I have tried very hard with my little pudding to give him nutritious dinners every day. He's not afraid of a bit of brocolli, my boy and he'll happily snack on raw red peppers and slices of root veggies. He likes salad and I think he believes that pasta is always cooked with spinach. OK, so he knows the words for 'biscuit' and 'ice-cream' and he'd prefer to eat bread than nearly anything else in the world but in general, his diet has been pretty healthy.
Recently, however, things have slipped and personally, I blame his swank new nursery. It's not that I'm getting lazy, I mean, it takes as much energy to cut and pan-fry potatoes as it does to cook something more healthy, it's just that recently it's been a little more difficult to get the fresh veggies into him. So, I've been playing that old Mum's game 'hide the vegetable' by making vegetable fritatas and home-made rice cakes and spaggheti sauce loaded with veg and then pureed. This, of course, makes him even more resistant to the idea of non-processed food and down we go. It's a slippery slope, and last night we squelched noisily to the bottom with me delivering him a dinner containing 2 fish fingers, 2 courgette frittatas and a pool of baked beans. And how did the spud greet this fast food fat mountain?
Yes, that's right. The first time my son has ever greeted his dinner with anything better than a smile; 'WOW!!' he said again. And then, I kid you not, then, he actually said 'Yay!!'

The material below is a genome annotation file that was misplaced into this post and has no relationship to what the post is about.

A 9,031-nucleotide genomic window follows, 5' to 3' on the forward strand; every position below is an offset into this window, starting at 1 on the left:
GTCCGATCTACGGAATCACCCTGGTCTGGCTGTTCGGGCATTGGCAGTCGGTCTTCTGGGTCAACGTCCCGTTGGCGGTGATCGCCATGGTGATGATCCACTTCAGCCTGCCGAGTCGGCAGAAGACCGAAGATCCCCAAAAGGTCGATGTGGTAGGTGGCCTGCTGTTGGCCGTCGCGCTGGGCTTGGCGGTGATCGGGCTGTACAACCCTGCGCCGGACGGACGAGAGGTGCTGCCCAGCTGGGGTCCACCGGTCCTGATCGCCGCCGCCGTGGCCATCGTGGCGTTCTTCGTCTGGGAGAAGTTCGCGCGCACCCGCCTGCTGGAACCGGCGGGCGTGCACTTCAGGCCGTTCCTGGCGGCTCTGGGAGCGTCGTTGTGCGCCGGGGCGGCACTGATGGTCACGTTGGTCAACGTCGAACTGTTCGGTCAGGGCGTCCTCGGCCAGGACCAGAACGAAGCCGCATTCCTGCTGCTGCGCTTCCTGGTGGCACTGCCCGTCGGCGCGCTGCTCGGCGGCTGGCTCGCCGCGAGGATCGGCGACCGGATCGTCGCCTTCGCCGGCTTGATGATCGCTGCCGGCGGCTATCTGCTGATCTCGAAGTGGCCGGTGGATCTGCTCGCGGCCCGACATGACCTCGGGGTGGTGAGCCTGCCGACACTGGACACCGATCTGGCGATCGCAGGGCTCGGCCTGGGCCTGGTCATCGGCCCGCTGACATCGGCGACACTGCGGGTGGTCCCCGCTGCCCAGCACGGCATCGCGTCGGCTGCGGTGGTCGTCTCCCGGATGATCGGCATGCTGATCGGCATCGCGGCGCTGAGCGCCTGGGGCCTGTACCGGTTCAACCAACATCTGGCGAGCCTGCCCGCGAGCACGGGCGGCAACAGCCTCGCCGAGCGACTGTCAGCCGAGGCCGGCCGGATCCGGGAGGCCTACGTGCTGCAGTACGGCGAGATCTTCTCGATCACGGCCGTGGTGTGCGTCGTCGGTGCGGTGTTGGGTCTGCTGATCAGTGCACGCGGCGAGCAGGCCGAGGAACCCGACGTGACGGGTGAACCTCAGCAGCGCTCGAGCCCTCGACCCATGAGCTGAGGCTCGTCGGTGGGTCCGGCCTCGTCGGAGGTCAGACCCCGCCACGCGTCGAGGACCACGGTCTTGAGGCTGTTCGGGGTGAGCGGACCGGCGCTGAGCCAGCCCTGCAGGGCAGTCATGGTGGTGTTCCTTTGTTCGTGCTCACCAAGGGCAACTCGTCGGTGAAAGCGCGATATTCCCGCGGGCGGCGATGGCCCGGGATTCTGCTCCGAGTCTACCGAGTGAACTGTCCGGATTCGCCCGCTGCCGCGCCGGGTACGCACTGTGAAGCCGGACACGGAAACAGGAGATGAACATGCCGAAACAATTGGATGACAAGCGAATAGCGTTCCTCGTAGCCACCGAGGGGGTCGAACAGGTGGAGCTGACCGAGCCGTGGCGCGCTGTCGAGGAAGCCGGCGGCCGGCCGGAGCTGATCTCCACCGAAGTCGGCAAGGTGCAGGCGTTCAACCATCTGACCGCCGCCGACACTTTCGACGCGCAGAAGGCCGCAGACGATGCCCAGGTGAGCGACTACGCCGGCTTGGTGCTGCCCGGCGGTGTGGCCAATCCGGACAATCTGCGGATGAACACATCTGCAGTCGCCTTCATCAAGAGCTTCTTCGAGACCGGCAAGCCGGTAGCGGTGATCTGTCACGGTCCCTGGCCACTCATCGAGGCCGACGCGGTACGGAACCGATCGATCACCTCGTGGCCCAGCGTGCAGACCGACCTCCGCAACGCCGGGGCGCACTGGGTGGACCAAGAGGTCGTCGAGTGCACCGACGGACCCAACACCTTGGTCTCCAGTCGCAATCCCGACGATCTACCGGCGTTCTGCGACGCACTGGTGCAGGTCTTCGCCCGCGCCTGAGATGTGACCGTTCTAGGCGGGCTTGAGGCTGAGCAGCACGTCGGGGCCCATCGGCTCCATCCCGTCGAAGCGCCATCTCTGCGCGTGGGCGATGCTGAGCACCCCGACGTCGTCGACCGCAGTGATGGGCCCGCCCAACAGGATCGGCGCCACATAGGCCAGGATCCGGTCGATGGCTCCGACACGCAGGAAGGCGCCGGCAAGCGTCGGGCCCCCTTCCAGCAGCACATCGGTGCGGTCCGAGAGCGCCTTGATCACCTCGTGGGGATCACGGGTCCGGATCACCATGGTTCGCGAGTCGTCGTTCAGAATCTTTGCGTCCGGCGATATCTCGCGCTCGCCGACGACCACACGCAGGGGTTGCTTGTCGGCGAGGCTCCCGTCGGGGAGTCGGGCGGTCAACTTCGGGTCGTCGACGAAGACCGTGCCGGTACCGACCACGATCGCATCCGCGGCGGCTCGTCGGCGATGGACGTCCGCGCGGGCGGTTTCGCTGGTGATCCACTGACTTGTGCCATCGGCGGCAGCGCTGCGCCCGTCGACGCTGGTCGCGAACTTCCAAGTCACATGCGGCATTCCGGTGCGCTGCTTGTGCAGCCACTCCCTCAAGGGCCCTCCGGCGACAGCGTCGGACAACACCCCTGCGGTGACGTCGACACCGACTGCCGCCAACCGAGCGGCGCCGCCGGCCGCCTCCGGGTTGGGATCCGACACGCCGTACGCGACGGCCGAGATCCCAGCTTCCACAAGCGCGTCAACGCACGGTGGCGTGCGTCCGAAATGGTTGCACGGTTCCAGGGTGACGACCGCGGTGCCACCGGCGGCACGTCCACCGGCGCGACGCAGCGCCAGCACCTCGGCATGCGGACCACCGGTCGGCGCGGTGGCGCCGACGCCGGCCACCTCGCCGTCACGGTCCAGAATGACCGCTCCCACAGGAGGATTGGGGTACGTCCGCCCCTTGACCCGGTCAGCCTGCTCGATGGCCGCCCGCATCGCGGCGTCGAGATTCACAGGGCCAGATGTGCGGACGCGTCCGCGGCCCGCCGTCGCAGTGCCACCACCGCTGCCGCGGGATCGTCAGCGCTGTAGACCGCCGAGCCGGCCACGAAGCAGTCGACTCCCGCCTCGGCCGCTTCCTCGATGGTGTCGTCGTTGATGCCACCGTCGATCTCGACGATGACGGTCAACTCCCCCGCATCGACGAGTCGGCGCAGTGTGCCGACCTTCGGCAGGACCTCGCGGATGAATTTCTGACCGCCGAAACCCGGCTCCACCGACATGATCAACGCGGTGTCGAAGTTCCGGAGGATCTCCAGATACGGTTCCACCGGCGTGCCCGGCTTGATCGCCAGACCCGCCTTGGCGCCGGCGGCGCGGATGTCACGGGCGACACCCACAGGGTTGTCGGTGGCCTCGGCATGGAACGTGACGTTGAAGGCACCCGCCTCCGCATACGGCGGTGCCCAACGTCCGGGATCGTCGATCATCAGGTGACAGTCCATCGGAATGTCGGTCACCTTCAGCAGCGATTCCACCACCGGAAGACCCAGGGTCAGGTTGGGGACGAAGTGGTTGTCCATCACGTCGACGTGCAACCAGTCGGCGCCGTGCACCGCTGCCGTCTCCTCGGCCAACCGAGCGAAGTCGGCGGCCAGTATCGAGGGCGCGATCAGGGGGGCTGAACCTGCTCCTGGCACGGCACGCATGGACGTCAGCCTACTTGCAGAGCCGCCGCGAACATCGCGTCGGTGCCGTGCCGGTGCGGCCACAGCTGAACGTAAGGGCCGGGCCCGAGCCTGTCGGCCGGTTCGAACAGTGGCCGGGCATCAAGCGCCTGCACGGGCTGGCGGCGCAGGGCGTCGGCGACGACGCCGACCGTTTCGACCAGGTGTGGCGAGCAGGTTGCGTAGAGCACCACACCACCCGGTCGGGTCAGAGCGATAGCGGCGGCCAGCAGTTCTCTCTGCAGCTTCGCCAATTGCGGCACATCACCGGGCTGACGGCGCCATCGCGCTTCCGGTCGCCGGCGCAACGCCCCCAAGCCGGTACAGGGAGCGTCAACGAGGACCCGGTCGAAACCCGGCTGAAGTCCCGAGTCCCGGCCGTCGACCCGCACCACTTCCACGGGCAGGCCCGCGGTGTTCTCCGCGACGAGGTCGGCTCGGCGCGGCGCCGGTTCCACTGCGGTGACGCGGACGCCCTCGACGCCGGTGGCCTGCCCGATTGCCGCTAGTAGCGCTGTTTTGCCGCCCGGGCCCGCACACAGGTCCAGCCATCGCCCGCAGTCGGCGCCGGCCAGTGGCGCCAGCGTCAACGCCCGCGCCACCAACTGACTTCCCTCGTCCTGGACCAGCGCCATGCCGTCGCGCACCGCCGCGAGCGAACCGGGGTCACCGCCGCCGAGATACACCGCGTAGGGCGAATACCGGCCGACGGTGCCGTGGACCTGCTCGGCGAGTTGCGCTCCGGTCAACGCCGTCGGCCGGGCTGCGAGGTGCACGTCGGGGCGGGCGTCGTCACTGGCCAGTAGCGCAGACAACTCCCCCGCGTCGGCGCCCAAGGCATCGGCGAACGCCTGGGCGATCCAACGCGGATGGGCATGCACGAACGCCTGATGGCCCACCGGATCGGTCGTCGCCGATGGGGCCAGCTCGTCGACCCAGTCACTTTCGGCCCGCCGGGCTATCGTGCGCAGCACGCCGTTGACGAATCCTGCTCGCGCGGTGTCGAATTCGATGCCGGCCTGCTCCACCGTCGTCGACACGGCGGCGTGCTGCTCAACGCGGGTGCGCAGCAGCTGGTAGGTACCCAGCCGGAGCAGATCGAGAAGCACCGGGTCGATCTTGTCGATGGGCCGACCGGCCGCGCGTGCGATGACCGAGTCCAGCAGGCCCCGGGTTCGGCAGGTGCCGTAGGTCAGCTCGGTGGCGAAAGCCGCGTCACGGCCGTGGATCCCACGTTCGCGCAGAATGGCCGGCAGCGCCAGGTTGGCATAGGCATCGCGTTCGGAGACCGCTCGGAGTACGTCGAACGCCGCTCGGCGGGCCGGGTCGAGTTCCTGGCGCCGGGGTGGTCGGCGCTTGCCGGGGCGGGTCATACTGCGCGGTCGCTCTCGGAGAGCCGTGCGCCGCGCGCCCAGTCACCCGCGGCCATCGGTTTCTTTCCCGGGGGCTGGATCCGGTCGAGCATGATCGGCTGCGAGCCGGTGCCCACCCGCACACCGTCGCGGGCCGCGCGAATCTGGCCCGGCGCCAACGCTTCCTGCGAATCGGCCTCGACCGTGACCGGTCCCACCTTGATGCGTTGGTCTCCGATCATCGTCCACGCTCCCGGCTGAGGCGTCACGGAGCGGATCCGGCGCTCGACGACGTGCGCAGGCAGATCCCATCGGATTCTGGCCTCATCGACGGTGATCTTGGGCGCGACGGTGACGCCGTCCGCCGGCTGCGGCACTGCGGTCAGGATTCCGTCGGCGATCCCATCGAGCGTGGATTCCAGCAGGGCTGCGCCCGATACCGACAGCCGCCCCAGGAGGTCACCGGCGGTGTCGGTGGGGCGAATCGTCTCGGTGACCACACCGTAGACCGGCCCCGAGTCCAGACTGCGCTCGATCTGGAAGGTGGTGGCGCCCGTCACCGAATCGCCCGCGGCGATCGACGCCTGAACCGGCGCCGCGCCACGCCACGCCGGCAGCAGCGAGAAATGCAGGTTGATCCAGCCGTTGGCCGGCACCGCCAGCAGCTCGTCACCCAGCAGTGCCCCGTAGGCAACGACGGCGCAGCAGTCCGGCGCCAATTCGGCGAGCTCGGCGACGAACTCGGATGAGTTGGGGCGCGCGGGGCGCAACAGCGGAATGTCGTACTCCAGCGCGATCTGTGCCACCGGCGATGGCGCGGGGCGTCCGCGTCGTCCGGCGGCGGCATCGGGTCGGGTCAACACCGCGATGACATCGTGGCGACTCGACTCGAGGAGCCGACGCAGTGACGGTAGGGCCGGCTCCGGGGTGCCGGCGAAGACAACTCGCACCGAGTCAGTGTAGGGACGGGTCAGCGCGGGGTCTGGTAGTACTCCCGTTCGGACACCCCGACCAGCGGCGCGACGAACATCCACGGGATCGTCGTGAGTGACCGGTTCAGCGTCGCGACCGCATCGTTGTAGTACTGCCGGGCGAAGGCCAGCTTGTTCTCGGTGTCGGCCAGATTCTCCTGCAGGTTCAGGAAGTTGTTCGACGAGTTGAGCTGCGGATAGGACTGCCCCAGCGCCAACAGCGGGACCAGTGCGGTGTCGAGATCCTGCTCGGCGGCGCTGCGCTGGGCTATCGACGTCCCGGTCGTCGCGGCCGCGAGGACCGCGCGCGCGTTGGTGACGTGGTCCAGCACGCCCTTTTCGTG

We have never had baked beans at home before. I have nothing against them, in fact I quite like baked beans. It's just that they come in bloody great big tins that we never finish and after a week we find them going a bit sort of fatty and hard at the back of the fridge. Yesterday, however, the availability of tiny tins of beans was revealed to me on the supermarket shelf. I know, I imagine they've been on sale since I was 8 but trust me, I've just never seen them. So, I thought 'why not'. Once home I was anxious to try them out so I opened one up, spooned out half, heated up the beans and inadvertantly unleashed the Power of Two on them as my toddler practiced his new fork skills until there Were No More.
The spud's new nursery is teaching him all sorts of cool things. It's Montessori and so every game has some sort of practical value and there are lots that involve transferring something from one pot to another. Water gets poured from one jug into another or squeezed in a dropper from one bottle to another and beans, beans get spooned from one bowl into another bowl and this, combined with the inevitability of beans for nursery lunch, has clearly taken our little spudlet's imagination by storm.
He leaned into his dinner, swooped the fish fingers and courgette aside and began vigourously forking up his beans. He was squishing them on, pushing them on with his knife, stabbing them, scooping them... he had a whole raft of new skills which seemed designed solely for the purpose of getting beans onto fork. Once in a while I, armed with a sneaky second fork would slip a piece of fish into his mouth and he would accept then give me a withering look as he choked it down and went in for more beans. 'More! More! he said when they were done and God help me, I went back, heated them up and gave him The Rest of the Tin. That's right, a whole 150gm tin of beans went into his maw. It was astonishing.
Now, I'm all in a dither. I mean, I know that baked beans are not the devil - I bought them, after all. It's just that they ARE fatty and full of sugar and now he expects to see them at home, on his plate and, eventually, around his ever-expanding midriff. The only solution I fear is a return to fresh steamed vegetables... Tomorrow, it's off to the market and, from now on I'm afraid that beens means greens in this house.